Peripheral artery disease (PAD) is a progressive atherosclerotic occlusive disease affecting more than 8 million Americans, a number expected to rise sharply due to an aging population. PAD causes insufficient blood flow to the legs, which leads to debilitating, activity-induced, ischemic pain (i.e. claudication). Although health care providers consider claudication the hallmark symptom of PAD, it is reported by less than 29% of PAD patients. When individuals report symptoms inconsistent with "classic claudication," provider suspicion of disease presence is not triggered;therefore patients do not receive the necessary diagnostic testing and subsequent diagnosis. The breadth of PAD symptom experiences based on age and gender is poorly understood, but is a crucial component to providing timely diagnosis and treatment in an attempt to prevent amputation, heart attack, stroke, and death. Consistent with the scientific mission of the National Institute of Nursing Research to expand nursing science by integrating the biological and behavioral sciences, the proposed study utilizes a mixed methods approach to provide an integrated, comprehensive, and biobehavioral understanding of the PAD symptom experience. Subjective data will be obtained through in-depth interviews and symptom reports during treadmill walking. Objective, physiologic data related to ischemic changes in calf skeletal muscle will be obtained during treadmill walking. The objectives of the proposed descriptive, exploratory, cross-sectional study are to elicit a comprehensive description of PAD symptoms and related physiologic data, and to determine the degree of correspondence to delineate causative mechanisms underlying symptoms (an NINR area of emphasis). This study will provide a comprehensive and accurate description of the subjective PAD symptom experience and will, for the first time, simultaneously evaluate subjective symptoms and objective physiologic ischemic changes in working skeletal muscles. This study has significant implications for the improvement of PAD assessment and diagnosis to optimize health by broadening currently accepted symptom descriptors, and to reduce health disparities by identifying age and gender differences in PAD symptom experiences. This study is foundational for future research to determine patterns of ischemia, their relationship to symptom report, and potential changes with therapeutic interventions, leading to the long term goal of developing and refining gender and age specific screening tools. The knowledge gained from this study has significant public health implications for the over 8 million undertreated, debilitated, and at-risk Americans that suffer daily from this painful, deadly, and life limiting disease--improving detection, diagnosis, and treatment.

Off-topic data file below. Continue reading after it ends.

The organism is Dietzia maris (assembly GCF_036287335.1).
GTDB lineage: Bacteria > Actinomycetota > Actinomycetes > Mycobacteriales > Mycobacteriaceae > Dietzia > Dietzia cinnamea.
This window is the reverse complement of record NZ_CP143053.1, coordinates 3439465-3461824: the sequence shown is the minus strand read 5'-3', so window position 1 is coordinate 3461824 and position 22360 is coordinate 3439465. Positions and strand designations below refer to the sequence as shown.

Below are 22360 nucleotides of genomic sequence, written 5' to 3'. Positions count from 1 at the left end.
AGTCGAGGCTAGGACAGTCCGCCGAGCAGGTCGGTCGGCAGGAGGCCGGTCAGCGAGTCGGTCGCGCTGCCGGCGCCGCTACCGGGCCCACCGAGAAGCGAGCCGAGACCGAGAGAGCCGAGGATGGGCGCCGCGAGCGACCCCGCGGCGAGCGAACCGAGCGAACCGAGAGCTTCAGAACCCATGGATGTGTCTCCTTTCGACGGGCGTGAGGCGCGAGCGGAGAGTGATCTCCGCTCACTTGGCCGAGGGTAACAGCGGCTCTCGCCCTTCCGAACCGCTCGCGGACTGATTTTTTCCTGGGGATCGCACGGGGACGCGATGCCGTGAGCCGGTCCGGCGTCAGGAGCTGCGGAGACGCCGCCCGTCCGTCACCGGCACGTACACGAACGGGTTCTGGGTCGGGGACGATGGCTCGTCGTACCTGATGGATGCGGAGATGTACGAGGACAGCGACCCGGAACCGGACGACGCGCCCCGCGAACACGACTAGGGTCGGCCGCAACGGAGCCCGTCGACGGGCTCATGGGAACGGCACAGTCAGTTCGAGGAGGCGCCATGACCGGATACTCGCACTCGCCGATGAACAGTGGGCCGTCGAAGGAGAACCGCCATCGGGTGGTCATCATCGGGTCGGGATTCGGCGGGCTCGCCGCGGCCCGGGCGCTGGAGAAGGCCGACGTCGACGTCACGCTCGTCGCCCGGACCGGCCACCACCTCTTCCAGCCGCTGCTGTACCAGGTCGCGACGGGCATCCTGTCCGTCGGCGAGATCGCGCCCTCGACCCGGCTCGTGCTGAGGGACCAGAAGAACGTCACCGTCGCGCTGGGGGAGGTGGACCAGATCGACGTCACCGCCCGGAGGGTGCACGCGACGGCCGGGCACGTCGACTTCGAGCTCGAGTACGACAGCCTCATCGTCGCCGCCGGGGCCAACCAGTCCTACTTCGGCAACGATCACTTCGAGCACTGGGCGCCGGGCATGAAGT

Public Health Relevance

Peripheral artery disease (PAD) affects more than 8 million Americans and places individuals at an increased risk for amputation, heart attack, stroke, and death. Current clinician diagnosis is primarily based on the presence of classic claudication, pain in the calf, thigh or buttock area that comes on with exercise and is easily relieved with rest. This study will provide a more comprehensive understanding of how older and younger men and women with PAD experience symptoms to increase PAD detection and provide timely treatment, improving the quality of life and life expectancy of individuals afflicted with PAD.

Agency
National Institute of Health (NIH)
Institute
National Institute of Nursing Research (NINR)
Type
Predoctoral Individual National Research Service Award (F31)
Project #
5F31NR012866-02
Application #
8366587
Study Section
National Institute of Nursing Research Initial Review Group (NRRC)
Program Officer
Banks, David
Project Start
2011-05-30
Project End
2015-05-29
Budget Start
2012-05-30
Budget End
2013-05-29
Support Year
2
Fiscal Year
2012
Total Cost
$39,865
Indirect Cost
Name
University of Minnesota Twin Cities
Department
None
Type
Schools of Nursing
DUNS #
555917996
City
Minneapolis
State
MN
Country
United States
Zip Code
55455